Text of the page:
M. Ward Quotes.
I’m somebody who doesn’t feel the need to be in the driver’s seat all the time. I appreciate the perspective of being in the passenger’s seat sometimes, and I feel fortunate for that because I’ve learned a lot from that perspective.
I got this Christmas gift with the entire Beatles catalog. I had fun trying to duplicate what I was hearing on these records, only using the instruments I had at hand – an acoustic guitar, and that’s all. It was endlessly amusing to me to try to imitate John Lennon and Paul McCartney’s harmonies using the guitar.
Certain things you have to stumble on to. They can’t be preprogrammed.
I had the naive, simplistic idea that producers and writers and artists of the time helped in a minuscule way to change the mind-set of America.
It’s no fun for me to cover a song and produce it the exact same way as it already exists. When I hear that happening, I have to say, ‘What’s the point?
I love the sound of Elmore James, the sound early guitarists like him got just by using minimal means.
When I first started making music, it was learning other peoples songs and putting them onto four-track. Like Beatles songs and stuff. When I started writing, I used the singing side of the production as a vehicle for melody and lyrical ideas.
It might be a meaningless moment, but those sparks that ignite the song…. It’s mystical maybe, those magic moments. And to make music for a living, to perform these songs over and over, you have to safeguard those sparks. If you can do that, they’ll last a lot longer.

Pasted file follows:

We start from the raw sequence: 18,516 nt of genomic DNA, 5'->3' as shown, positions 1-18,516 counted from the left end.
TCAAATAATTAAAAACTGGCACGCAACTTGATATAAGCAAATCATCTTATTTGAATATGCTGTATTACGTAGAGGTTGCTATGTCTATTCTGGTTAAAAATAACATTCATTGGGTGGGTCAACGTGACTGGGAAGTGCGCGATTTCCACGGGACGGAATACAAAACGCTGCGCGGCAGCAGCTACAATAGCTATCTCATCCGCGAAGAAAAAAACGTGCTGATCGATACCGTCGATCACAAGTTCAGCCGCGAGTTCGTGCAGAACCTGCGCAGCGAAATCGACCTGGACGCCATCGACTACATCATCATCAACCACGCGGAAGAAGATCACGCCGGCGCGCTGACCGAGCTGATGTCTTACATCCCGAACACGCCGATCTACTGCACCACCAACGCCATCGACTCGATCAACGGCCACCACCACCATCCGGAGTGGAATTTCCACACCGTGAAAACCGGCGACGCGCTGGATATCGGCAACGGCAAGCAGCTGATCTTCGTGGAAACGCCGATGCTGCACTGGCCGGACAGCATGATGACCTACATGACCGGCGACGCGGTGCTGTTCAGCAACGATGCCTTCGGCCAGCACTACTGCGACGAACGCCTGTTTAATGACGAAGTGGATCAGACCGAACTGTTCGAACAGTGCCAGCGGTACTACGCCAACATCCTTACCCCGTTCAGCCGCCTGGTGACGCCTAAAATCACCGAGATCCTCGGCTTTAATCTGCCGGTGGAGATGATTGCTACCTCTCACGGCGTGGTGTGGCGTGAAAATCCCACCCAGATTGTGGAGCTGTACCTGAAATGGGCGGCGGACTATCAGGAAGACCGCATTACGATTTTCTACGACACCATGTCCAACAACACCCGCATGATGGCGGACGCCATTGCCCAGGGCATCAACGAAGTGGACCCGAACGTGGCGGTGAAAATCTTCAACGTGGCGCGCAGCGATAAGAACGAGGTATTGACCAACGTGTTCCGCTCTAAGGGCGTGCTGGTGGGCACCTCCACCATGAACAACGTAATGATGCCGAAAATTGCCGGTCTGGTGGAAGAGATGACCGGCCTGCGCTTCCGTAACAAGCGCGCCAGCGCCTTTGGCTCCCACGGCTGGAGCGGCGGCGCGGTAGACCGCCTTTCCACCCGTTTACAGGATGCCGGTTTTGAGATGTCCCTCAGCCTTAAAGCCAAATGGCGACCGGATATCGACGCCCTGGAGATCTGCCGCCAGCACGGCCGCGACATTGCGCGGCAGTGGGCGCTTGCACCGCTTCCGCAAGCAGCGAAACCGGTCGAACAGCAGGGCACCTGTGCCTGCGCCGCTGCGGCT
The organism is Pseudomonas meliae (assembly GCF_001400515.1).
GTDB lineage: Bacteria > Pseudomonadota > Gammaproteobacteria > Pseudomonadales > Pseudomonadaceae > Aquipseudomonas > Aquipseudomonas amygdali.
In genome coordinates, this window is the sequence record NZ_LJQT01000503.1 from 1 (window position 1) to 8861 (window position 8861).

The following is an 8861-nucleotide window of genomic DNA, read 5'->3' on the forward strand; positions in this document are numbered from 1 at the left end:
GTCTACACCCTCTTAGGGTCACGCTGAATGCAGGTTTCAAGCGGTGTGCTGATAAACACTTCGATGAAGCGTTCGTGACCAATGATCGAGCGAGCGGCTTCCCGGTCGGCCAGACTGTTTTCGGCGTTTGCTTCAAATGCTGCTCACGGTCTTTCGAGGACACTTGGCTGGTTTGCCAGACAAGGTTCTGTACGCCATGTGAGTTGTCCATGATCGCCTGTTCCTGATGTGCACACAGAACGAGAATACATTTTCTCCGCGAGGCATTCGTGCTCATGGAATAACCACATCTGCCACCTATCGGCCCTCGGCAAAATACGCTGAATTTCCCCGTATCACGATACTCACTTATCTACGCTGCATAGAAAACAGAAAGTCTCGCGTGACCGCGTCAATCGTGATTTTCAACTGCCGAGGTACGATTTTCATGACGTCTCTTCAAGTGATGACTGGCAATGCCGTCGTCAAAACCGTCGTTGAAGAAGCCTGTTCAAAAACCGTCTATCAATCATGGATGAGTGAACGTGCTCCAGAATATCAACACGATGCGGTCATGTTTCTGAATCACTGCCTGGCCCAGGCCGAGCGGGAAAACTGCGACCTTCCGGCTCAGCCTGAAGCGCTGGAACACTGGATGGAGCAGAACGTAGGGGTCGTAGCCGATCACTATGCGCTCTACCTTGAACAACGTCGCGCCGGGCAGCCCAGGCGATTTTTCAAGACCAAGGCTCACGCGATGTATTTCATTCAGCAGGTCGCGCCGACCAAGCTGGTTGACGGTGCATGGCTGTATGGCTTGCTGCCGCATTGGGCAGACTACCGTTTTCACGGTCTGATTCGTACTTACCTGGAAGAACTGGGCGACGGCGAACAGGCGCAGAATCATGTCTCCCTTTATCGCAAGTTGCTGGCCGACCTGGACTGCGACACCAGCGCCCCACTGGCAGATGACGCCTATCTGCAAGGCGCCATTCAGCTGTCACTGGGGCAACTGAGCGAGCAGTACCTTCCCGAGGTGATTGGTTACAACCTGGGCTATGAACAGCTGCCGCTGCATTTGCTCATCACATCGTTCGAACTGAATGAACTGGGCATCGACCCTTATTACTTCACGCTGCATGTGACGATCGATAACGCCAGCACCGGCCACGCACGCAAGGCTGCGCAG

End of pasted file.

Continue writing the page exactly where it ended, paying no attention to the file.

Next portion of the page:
I always prefer other people’s interpretations over my own, so I’m not very quick to make explicit what exactly a song or record is about.
One of the great things about music is that it has the capability of time travel – you smell a certain smell in the room and it takes you back to your childhood. I feel like music is able to do that, and it happens to me all the time.
The South of France is one of my favorite places in the world.
I don’t like the way recording to digital sounds. Most of the time, when I’m recording to two-inch tape, I still have a romantic vision of how songs sounded coming out of the radio when I was younger, and how they sounded coming out of my little four-track cassette player.
I’m somebody who gets a lot of inspiration from dreams.
I love the idea that I planned my career. I did not. It started out by getting invitations from artists that I really love and respect, to share a stage… I’ve been very lucky in that I haven’t had to create a five-year plan. It’s evolved.
I treat the act of making a record very much like working in a laboratory, experimenting with sounds and ideas. Whoever chooses to latch onto it, great; whoever doesn’t, that’s fine, too. The reaction always pales in comparison to the weight of the act of production.
I don’t really watch TV series because I don’t want to get hooked on them and have them suck up all my time.
The songwriting style, to me, is superior. There was a certain amount of joy in it, no matter how sad the song is. You get joy in listening to these Buddy Holly or Roy Orbison sad lyrics. I’m attracted to songs that have balance between the darks and the lights and giving them all equal opportunity.
I’ve worked with just as many talented women as I have talented men, and I feel fortunate enough to have that great balance.
I wouldn’t want to cover a Hank Williams song in a country-western way. It doesn’t occur to me instinctually to re-create productions. I’m interested in re-creating songs. Putting different clothes on them.
I get most of my inspiration from older records and older production styles, and that ends up rearing its head in the records that I make.